Occurs in unidirectional (irreversible) reactions reversible reactions that are not yet at equilibrium diffusion or differential bond breaking Heavier isotopes move more slowly (KE = ½ mv2) Therefore react more slowly Reaction products are depleted in the heavy isotope relative to the reactants All isotopes effects involving organic matter are kinetic Why do heavier isotopes move more slowly? Same kinetic energy, despite isotope E = ½ mv2 If E is the same and mass increases, the v must decrease

21 Examples of Kinetic Fractionation
Three types of kinetic fractionation: 1. Unidirectional reactions Example: Carbon fixation via photosynthesis: 12CO2 + H2O -> 12CH2O + O2 faster 13CO2 + H2O -> 13CH2O + O2 slower Organic matter gets depleted in 13C during photosynthesis (decreases in 13C) 2. Reversible reactions that are not yet at equilibrium Evaporation of water vapor if not in equilibrium (net evaporation ie: N .Atlantic) H216O(l) -> H216O(g) faster H218O(l) -> H218O(g) slower Water vapor gets depleted in 18O during net evaporation (decreases in 18O) 3. Diffusion Diffusion of H2Oacross a cell membrane H216O(l) outside cell -> H216O(l) inside cell faster H218O(l) outside cell -> H218O(l) inside cell slower

22 Equilibrium Fractionation vs Kinetic Fractionation
The difference depends on the reason for the fractionation Equilibrium fractionation occurs so that the total energy of the system is minimized via forming the most stable bonds possible Equilibrium is related to bond stability of the isotope Kinetic fractionation occurs because smaller molecules move faster than heavier molecules and therefore react more slowly Kinetic is related to the speed of the isotope

23 d13C in carbon reservoirs E & H Fig. 5.6

24 d13C of atmospheric CO2 versus time
See Quay, 1992, Science

25 Raleigh Fractionation
A combination of kinetic and equilibrium isotope effects Kinetic when water molecules evaporate from sea surface (net evaporation b/c system is not in equilibrium) Equilibrium effect when water molecules condense from vapor to liquid form A isotope fractionation reaction where products are isolated immediately from the reactants will show a characteristic trend in isotopic composition.

26 Raleigh Fractionation - Concept
Vapor depleted in 18O compared to ocean water Air masses transported to higher latitudes where it is cooler. Rain enriched in 18O, removed from system (cloud) Cloud gets lighter Rain enriched in 18O, removed from system (cloud), but less enriched

27 Raleigh Fractionation – Characteristic trend
Example: Evaporation – Condensation Processes d18O in cloud vapor H2O(g) and condensate (H2O(l) rain) plotted versus the fraction of remaining vapor for a Raleigh process. Idealized: 20ºC – All vapor -9‰ Just colder than 20ºC – Condensate starts to form, more enriched in 18O, but is removed from the system (rained out) The vapor continues to condense as the temperature decreases – becoming more and more depleted in 18O Fractionation increases with decreasing temperature Same pattern for D/H isotopes - different scale because more fractionation during the condensation (ε = +78‰ rather than +9‰) This trend is used to reconstruct local paleotemperature from in Antartica and Greenland from ice cores

28 d18O variation with time in Camp Century ice core.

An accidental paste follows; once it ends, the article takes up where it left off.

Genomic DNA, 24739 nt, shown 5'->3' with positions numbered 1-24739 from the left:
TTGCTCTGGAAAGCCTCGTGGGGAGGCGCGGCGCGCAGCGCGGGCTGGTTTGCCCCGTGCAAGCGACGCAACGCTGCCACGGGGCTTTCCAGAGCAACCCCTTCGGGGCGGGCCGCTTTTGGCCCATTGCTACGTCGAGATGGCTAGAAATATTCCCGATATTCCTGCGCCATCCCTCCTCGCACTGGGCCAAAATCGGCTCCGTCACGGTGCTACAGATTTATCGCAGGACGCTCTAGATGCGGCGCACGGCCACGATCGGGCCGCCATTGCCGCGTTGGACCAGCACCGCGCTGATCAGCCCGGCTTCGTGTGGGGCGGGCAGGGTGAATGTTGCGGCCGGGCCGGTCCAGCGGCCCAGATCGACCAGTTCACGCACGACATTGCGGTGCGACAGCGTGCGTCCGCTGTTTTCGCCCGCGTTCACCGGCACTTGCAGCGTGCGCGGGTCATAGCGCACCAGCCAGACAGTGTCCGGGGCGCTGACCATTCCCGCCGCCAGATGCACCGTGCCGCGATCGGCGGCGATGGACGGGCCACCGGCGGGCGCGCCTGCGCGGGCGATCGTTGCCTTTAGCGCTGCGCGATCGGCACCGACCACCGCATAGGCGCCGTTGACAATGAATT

d18O was lower in Greenland snow during last ice age 15,000 years ago d18O = -40‰ 10,000 to present d18O = -29‰ Reflects 1. d18O of precipitation 2. History of airmass – cumulative depletion of d18O

29 Applications of Stable Isotopes
There are many applications of stable isotopes – especially in the study of past conditions on earth Three case studies in oceanography: Paleothermometer from foraminifera shells Origin of organic matter Estimate primary production in marine systems

30 Case study: 18O of forams in sediment to reconstruct paleotemperature
HCO3- + Ca2+ ↔ CaCO3(s) + H+ Fractionation of 18O is temperature dependent and well quantified in labs The 18O of CaCO3 precipitated in forams reflects the temperature Preserved in marine sediments Complicated because although this relationship is well defined, depends on a known 18O of water . That may change due to ice volume.

31 Case Study: Estimation of temperature in ancient ocean environments
CaC16O3(s) + H218O  CaC18O16O2 + H216O The exchange of 18O between CaCO3 and H2O The distribution is Temperature dependent last interglacial Holocene last glacial d18O of planktonic and benthic foraminifera from piston core V (160ºE 1ºN) Planktonic and Benthic differ due to differences in water temperature where they grow. Assumptions: 1. Organism ppted CaCO3 in isotopic equilibrium with dissolved CO32- 2. The δ18O of the original water is known 3. The δ18O of the shell has remained unchanged Planktonic forams measure sea surface T Benthic forams measure benthic T

32 Case study: 18O of forams in sediment to reconstruct paleotemperature
Does the 18O of water in the ocean change over time? Large scale Raleigh distillation Net transfer of water from ocean to continental ice sheets make ice very depleted in 18O and the oceans enriched in 18O, increasing the d18O of water about 1‰ In some cores, pore water can be measured directly, which gets around this issue.

33 Case study: 13C of bulk organic matter to determine source
Many people are interested in the preservation in organic matter in marine sediments By looking at the d13C of an organic material, it can say something to how it was produced (marine or terrestrial) because the starting material is so different in d13C Complicated by C4 and CAM plants. C4 = grasses Crassulacean acid metabolism, also known as CAM photosynthesis, is a carbon fixation pathway that evolved in some plants as an adaptation to arid conditions

34 Case study: Profiles of DI13C and 18O to estimate primary productivity
The profiles of DI13C and 18O can be used to estimate primary productivity More photosynthesis in surface results in a heavier DI13C, resulting in a more positive d13C in surface DIC During respiration, 16O is preferentially taken up, resulting in a more positive d18O “left over” in the water (obvious at O2 minimum) Why does the d13C decrease slightly at the O2 minimum? North Atlantic data

Download ppt "Lecture 5 Stable Isotopes"

Similar presentations

Ads by Google